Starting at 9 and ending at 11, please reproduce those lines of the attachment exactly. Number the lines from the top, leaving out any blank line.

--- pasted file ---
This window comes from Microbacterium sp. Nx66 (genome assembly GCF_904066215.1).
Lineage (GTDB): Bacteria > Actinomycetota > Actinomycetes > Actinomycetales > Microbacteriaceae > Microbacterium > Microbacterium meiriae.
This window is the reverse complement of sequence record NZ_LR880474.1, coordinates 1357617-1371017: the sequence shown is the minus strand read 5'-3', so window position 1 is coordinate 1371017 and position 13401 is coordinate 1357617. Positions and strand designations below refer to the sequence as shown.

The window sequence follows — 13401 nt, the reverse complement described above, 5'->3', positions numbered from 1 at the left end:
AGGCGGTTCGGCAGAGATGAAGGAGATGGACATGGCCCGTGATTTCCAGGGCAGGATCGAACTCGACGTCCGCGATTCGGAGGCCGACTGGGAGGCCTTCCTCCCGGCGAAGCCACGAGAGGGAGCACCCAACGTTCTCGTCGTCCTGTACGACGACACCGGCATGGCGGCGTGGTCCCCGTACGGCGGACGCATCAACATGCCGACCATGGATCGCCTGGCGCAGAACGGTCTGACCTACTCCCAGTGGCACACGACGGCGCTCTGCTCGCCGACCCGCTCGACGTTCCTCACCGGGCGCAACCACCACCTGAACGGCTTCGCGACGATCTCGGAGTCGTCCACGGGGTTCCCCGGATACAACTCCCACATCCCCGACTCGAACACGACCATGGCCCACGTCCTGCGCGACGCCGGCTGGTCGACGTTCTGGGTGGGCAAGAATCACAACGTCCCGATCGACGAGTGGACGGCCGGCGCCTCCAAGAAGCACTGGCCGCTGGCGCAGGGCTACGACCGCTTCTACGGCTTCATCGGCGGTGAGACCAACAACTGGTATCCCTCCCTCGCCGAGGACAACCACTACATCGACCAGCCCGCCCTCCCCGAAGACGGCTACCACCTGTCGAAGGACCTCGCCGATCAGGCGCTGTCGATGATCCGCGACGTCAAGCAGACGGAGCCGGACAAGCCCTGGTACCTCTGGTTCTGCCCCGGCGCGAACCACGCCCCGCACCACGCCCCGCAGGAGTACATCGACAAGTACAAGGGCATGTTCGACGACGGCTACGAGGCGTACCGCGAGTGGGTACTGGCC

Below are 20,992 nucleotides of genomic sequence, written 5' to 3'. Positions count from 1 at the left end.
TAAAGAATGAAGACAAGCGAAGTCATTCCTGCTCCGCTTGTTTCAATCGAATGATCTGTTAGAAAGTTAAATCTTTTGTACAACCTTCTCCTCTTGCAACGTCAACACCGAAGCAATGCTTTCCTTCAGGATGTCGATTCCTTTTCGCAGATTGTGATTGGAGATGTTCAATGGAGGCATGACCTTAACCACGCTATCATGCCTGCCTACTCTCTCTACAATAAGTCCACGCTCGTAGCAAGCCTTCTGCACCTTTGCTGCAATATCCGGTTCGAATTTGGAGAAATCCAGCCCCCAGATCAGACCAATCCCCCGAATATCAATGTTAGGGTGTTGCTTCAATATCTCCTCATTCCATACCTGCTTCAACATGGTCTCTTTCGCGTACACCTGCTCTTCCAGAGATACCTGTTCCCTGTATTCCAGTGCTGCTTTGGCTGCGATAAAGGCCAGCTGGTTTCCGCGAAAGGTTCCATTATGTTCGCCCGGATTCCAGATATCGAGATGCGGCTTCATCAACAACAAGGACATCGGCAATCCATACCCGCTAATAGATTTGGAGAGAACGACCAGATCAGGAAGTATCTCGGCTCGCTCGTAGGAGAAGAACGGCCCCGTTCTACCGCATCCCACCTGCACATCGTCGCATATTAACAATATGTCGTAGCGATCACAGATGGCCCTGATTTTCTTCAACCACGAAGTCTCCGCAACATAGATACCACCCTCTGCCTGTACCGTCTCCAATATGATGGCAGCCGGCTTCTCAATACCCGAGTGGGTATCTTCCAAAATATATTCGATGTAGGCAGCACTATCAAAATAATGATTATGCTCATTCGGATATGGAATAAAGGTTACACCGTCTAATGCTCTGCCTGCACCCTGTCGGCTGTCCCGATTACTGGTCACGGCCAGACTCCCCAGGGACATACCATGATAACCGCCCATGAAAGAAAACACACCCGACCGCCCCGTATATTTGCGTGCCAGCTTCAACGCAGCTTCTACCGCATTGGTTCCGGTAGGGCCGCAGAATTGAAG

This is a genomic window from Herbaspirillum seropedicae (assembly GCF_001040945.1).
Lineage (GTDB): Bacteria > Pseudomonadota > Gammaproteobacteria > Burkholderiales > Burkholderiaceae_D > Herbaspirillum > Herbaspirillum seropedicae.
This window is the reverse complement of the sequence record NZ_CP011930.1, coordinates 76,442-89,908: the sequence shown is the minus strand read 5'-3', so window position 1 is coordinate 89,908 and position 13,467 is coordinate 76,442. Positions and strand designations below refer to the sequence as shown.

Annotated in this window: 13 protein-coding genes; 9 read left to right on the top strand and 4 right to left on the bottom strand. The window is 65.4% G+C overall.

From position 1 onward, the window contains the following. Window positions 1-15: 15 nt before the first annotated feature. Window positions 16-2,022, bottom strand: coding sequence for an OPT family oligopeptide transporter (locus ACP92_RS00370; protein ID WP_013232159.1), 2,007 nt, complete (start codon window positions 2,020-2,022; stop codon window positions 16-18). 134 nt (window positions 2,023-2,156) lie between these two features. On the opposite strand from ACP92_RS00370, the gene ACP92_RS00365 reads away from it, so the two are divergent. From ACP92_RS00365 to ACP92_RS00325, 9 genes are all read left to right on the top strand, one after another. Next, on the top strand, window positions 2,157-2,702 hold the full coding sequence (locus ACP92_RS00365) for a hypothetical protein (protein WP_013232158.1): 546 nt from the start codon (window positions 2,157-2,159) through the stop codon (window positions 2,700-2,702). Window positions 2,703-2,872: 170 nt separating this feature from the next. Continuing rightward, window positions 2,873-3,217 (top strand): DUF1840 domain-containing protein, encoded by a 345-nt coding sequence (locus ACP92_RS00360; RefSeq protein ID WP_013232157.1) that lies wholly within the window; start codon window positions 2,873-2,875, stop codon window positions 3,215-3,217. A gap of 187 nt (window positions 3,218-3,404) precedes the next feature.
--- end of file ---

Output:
Lineage (GTDB): Bacteria > Pseudomonadota > Gammaproteobacteria > Burkholderiales > Burkholderiaceae_D > Herbaspirillum > Herbaspirillum seropedicae.
This window is the reverse complement of the sequence record NZ_CP011930.1, coordinates 76,442-89,908: the sequence shown is the minus strand read 5'-3', so window position 1 is coordinate 89,908 and position 13,467 is coordinate 76,442. Positions and strand designations below refer to the sequence as shown.

Annotated in this window: 13 protein-coding genes; 9 read left to right on the top strand and 4 right to left on the bottom strand. The window is 65.4% G+C overall.